The partnership between Danish saxophonist Hans Ulrik and American bassist Steve Swallow can be traced back to the late '90s when they toured Europe and recorded three albums including Tin Pan Aliens (Stunt Records, 2005). Meanwhile drummer Anders Mogensen's collaboration with Swallow also began in the '90s, his busy calendar saw him perform alongside musicians such as Jerry Bergonzi and Walt Weiskopf. The final member in this meeting is guitarist and fellow Dane, Niclas Knudsen. Having performed with familiar names such as Billy Preston, Knudsen is a fine addition to this quartet, bringing a new level of dexterity to the ensemble setting.
The album comprises a variety of pieces including two Swallow compositions, a collection of traditional Danish tunes and originals by Ulrik and Carla Bley. The Meeting with Steve Swallow also includes a track by Brazilian composer Milton Nascimento entitled "Tristesse."
With a total of nine tracks, each has Ulrik as a performer but also as an arranger. His arrangements of "Tristesse," "Jeg er havren," "Jag vet en dejlig rosa" and "Lazy afternoon" by Jerome Moross all showcase his capability to piece together fresh takes of well-loved music. What is remarkably fascinating is how Swallow never finds himself taking control. These extremely talented Danish players bring us an enthralling display of music-making which is supported by the presence of Swallow. The class that this group oozes is reflected in their ability to play as one coherent unit with no participant dominating the rest.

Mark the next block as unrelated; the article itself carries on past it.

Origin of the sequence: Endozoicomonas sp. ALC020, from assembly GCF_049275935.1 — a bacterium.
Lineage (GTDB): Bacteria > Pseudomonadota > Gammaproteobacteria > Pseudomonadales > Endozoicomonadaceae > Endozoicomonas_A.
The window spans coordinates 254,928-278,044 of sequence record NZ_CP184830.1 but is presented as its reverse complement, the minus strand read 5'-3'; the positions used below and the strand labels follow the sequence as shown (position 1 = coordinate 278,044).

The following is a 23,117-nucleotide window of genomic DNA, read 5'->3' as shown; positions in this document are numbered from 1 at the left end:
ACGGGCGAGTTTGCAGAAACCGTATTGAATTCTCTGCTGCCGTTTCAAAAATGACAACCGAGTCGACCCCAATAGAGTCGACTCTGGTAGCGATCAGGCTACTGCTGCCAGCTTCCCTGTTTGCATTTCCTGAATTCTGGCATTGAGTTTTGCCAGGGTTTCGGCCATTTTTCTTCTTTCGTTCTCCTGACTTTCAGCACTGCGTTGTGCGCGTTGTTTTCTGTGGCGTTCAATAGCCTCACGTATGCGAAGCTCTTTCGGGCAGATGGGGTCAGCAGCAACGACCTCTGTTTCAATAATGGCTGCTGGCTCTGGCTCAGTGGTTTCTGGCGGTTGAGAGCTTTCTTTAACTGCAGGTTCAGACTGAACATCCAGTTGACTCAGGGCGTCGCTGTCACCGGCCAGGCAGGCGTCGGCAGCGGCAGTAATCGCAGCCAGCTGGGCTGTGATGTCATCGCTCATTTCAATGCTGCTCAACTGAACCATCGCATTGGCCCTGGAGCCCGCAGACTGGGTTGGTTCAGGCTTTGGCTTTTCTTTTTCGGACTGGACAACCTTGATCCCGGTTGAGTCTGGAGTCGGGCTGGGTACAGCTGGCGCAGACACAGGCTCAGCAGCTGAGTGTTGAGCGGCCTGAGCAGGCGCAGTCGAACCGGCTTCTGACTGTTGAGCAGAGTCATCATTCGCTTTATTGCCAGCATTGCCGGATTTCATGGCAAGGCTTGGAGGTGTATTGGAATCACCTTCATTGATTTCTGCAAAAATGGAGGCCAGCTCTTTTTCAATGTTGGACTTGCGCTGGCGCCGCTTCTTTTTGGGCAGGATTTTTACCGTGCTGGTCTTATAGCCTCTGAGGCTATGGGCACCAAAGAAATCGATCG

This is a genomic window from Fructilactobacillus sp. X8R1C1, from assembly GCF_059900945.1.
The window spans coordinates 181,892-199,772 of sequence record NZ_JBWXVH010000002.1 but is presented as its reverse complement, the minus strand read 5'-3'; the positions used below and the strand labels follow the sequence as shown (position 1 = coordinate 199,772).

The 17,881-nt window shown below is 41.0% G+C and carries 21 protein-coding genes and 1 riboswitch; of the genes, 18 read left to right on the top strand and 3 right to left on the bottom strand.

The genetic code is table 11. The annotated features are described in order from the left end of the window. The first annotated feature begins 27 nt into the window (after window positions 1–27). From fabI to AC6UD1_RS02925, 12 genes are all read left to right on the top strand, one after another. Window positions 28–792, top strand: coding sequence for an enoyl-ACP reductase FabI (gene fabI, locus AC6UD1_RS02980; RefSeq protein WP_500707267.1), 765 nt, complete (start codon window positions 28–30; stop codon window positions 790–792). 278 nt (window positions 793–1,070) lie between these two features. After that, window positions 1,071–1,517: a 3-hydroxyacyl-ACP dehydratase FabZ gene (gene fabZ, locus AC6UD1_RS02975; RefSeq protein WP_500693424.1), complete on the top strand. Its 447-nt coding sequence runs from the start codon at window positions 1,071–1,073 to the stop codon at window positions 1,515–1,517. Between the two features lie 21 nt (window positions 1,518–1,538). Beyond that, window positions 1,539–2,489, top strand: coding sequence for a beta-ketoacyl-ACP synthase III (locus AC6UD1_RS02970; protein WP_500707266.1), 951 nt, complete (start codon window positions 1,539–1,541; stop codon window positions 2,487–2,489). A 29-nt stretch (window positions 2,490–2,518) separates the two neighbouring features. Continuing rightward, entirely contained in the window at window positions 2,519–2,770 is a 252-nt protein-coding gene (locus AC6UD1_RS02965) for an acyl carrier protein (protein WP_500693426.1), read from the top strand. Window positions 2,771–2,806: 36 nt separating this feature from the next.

The two traditional Danish tunes are most welcome, adding a satisfying Scandinavian feel to the release. The introduction to "Jag vet en dejlig rosa" is very similar to "Joyous" by Shabaka & the Ancestors , that sense of bringing folklore practice back into the music. "Jeg er havren" is captured interestingly with the inclusion of a bossa feel; somehow, it drifts along innocently. However, the highlight is "Lawns" by Carla Bley. It is such an intimate piece, written with careful precision, that there was no harm done when performing this cover. Alongside the tenor, Swallow invites Ulrik to play soprano on his tune "Ever After," which is also the shortest track on the album, giving a contrast to other lengthier numbers.
With such exceptional musicians supporting each other, it is predictable that every track on The Meeting with Steve Swallow is consistently strong.
Tristesse; Jeg Er Havren; Jeg vet en dejlig rosa; Ladies in Mercedes; Steve and Carla; Lazy Afternoon; Ever After;
Boys Night Out; Lawns
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